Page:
Country music star Rissi Palmer has created her own success in a genre that hasn’t always been welcoming to Black performers.
by David Menconi / photography by Samantha Everette
Rissi Palmer wasn’t actually present for her most recent high-profile exposure. It came at the November 11 CMA Awards telecast on ABC, while rising country star Maren Morris was accepting her award for Female Vocalist of the Year. At the podium, Morris gave a shout-out to a half-dozen Black female Americana acts; Palmer and fellow North Carolinian Rhiannon Giddens among them, for making “this genre so, so beautiful. I hope you know that we see you.” As it happened, Palmer was in the shower at the moment.
“I got out of the shower and my phone was going insane,” she recalls, laughing. “My mind automatically went to, somebody clearly died. I still was not getting it from the texts — Maren Morris CMA OMG! — so I started watching and, WOW!” It was a nice piece of recognition for the 39-year-old Palmer, a long-respected music industry veteran, from country music’s current female It Singer. Morris has won five CMA Awards, three of them this year, with an R&B-flavored style not too far removed from that of Palmer herself.
Born in Pennsylvania, Palmer grew up there and in Missouri before coming to the Triangle in 2010, splitting the past decade between Raleigh and Durham. Her first two vocal idols were Whitney Houston and Patsy Cline, and she’s always had a voice that can sing pretty much anything convincingly — country to soul, R&B, gospel or pop. Palmer first began singing with the grown-up church choir at age five, when she needed to stand on a milk crate to reach the microphone. A chance meeting in an airport with superproducer Terry Lewis led to Palmer getting an offer from Lewis and Jimmy Jam’s Flyte Tyme Productions at age 19. But she turned it down because she wanted to sing country rather than pop, a nervy decision given how hard it has traditionally been for Black artists to break into country music.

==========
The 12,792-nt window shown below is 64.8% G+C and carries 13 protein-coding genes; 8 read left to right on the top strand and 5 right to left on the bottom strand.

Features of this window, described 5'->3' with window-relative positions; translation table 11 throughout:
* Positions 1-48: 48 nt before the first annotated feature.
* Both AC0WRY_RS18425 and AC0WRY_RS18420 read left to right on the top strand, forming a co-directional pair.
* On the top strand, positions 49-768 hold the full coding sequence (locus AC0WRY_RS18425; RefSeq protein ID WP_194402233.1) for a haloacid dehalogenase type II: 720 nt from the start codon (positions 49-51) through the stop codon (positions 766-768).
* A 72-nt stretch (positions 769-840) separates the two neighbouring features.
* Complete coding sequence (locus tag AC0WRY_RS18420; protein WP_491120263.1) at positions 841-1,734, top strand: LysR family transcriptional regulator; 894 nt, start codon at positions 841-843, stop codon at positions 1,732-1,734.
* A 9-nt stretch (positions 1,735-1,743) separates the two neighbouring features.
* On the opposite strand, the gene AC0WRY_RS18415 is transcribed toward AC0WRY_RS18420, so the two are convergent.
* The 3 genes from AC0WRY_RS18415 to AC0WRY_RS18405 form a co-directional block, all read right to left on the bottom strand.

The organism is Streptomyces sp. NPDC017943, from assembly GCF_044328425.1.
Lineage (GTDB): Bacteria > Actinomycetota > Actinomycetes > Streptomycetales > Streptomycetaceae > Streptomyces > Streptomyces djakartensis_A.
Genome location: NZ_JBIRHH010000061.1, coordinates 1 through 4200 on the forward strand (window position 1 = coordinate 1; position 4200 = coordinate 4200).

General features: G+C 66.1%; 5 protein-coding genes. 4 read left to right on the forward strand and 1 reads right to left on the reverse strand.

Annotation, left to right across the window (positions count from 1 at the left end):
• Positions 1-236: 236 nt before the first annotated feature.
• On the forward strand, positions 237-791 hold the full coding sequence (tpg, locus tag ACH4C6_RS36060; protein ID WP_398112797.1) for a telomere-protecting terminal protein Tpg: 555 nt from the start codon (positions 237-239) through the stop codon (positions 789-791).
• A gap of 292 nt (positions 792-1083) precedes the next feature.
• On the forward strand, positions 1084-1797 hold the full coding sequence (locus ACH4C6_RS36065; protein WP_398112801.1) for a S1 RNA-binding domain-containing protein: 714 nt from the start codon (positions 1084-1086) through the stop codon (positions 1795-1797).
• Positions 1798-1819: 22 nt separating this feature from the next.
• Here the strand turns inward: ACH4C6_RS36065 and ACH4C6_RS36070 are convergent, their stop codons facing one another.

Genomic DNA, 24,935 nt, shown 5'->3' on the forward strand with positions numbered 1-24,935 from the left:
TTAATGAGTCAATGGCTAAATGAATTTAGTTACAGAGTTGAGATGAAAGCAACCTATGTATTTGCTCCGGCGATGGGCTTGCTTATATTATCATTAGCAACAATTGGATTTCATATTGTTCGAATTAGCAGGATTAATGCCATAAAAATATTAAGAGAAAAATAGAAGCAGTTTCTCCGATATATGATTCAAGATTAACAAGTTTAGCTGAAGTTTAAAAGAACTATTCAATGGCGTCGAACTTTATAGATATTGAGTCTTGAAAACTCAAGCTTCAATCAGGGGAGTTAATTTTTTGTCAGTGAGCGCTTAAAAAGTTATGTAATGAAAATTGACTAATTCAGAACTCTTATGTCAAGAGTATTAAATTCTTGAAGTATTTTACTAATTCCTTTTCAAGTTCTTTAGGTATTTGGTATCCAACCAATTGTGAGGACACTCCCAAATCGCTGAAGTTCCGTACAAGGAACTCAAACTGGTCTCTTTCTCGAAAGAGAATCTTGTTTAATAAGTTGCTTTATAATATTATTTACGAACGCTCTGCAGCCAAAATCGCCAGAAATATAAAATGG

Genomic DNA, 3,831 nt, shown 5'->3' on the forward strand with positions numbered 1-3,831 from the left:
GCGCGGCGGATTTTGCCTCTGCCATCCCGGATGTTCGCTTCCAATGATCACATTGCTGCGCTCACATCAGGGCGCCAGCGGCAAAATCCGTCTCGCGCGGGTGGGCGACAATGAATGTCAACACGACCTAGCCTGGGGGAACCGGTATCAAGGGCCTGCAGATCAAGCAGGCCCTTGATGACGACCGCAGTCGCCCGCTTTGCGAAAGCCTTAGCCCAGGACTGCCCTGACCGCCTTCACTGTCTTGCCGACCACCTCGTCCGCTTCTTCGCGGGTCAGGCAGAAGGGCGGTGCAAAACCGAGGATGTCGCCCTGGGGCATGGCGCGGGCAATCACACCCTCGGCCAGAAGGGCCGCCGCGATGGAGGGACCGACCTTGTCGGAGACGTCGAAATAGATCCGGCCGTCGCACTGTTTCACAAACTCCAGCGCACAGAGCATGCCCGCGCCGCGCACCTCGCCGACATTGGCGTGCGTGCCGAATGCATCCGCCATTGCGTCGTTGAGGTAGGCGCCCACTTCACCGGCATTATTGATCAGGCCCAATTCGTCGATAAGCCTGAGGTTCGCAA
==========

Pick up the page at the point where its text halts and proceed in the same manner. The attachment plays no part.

“Everybody was asking, What the hell is wrong with you?!,” Palmer says. “I’ve vacillated about whether or not I should have done that a lot over the years, especially when nothing else came my way for the next five years. But 20 years later, my take is that I would not be on the path I’m on now if I had. In hindsight, it’s easy to say it was the best decision. But it didn’t feel like that at the time.”
Vindication arrived with Palmer’s 2007 eponymous debut album, which had two singles make the Billboard country singles chart. At the time, she was the first Black woman artist to crack that chart in 20 years.
“She’s a force,” says Jamie Katz Court with Raleigh-based Piedmont Council of Traditional Music, which has booked Palmer for several programs over the years. “She’s so connected to the history of the music, while also making her own new original music reflecting her experiences. She has a great way of connecting with people. We love working with her.”
Despite Palmer’s chart success, her record deal soured, leading to several years of legal difficulties. She has since chosen to go the independent route, keeping busy on multiple fronts including singing, teaching and recording. She self-released her latest album, 2019’s Revival, with a powerful video for the song Seeds inspired by the 2014 death of Michael Brown at the hands of police in Ferguson, Missouri.
Palmer is also the host of Color Me Country, an Apple Music radio show on which she showcases the lesser-known histories and music of Black, Indigenous and Latinx country artists. The way she sees it, that’s part of the mission of her career, because she always seems to wind up on the harder path.
“There are moments when I just feel really, really tired,” Palmer admits. “But I’ve never been able to see any other life or career or passion for myself. I’ve known since I was a small child that this was what I wanted to do. It’s been a fun, horrifying, scary journey, but I can’t see doing anything else. Maybe single-mindedness is why I’ve stuck with it for so long.”